Although Hudspeth deprecated Andriessen's complaints, it was increasingly difficult to see how justice was served by the succession of witnesses, with their sad stories and embarrassed silences. Davidson's savvy defence counsel, Ray Dunn, was a cross-examiner of forensic minuteness, and his effect on Andriessen's girlfriend, Lynette Matthews, is recorded in the transcript:

Dunn: Now you say that he [Davidson] discussed your boyfriend with you. What was the substance of that discussion?

Matthews: What would my boyfriend say ...

Dunn: Yes?

Matthews: ... and think about the situation. And oh, he suggested that would we consider getting married.

Dunn: What if anything did you say to him when he said that?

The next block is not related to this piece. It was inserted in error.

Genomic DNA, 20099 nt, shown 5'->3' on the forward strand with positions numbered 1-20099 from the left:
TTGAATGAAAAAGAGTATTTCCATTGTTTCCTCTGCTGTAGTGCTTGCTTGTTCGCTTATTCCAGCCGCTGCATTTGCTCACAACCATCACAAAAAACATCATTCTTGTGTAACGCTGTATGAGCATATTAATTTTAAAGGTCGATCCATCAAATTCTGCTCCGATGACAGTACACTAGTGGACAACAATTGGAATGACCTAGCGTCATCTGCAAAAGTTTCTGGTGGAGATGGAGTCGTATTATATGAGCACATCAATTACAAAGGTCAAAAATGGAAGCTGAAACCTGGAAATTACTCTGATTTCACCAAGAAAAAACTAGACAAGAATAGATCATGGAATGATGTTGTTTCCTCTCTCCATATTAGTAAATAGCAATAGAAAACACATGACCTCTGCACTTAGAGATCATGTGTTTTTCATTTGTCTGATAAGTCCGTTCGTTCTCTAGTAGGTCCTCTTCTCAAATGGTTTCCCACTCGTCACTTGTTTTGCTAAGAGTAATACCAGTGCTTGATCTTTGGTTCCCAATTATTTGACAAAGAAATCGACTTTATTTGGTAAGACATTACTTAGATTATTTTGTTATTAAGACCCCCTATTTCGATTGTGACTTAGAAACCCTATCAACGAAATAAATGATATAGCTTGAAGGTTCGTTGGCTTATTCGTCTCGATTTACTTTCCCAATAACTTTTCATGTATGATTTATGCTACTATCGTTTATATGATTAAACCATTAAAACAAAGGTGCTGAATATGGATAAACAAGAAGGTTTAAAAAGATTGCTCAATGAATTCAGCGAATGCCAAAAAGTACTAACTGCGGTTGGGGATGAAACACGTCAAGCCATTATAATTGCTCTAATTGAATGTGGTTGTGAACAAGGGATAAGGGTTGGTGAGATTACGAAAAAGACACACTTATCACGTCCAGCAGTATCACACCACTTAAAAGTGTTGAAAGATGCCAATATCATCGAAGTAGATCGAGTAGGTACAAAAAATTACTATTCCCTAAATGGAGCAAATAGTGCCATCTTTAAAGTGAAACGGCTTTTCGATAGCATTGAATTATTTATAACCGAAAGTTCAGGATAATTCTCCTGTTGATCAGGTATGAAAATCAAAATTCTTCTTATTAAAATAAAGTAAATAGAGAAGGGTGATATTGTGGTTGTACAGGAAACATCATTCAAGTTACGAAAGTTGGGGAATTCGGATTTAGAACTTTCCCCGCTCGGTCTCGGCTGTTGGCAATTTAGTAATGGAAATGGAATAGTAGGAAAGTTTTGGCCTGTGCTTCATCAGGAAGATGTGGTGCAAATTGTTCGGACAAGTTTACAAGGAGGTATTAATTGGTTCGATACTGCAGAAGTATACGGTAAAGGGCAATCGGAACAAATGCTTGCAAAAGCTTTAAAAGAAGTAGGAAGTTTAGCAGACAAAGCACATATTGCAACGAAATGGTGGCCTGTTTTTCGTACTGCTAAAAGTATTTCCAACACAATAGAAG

Matthews: Well I said he had - he had his studies and we didn't want to get married yet.

Dunn: Well now?

Matthews: Oh, excuse me, I feel faint ...

So saying, she did.

Dunn's coup then came while cross-examining Marie Falls, the Ararat girl found with her mother in the waiting room. Davidson, of course, had not aborted her - but someone had.

Dunn: Do you swear you did not go to Dr Heath's rooms in Collins Street on the Wednesday?

Falls: No.

Dunn: Just take your time. You understand that you are on oath, do you not?

Falls: Yes.

Dunn: Will you swear that you were not there?

Falls: I was there.

Dunn: Of course you were. Why did you lie about that?                      

Falls: [sic] To incriminate others.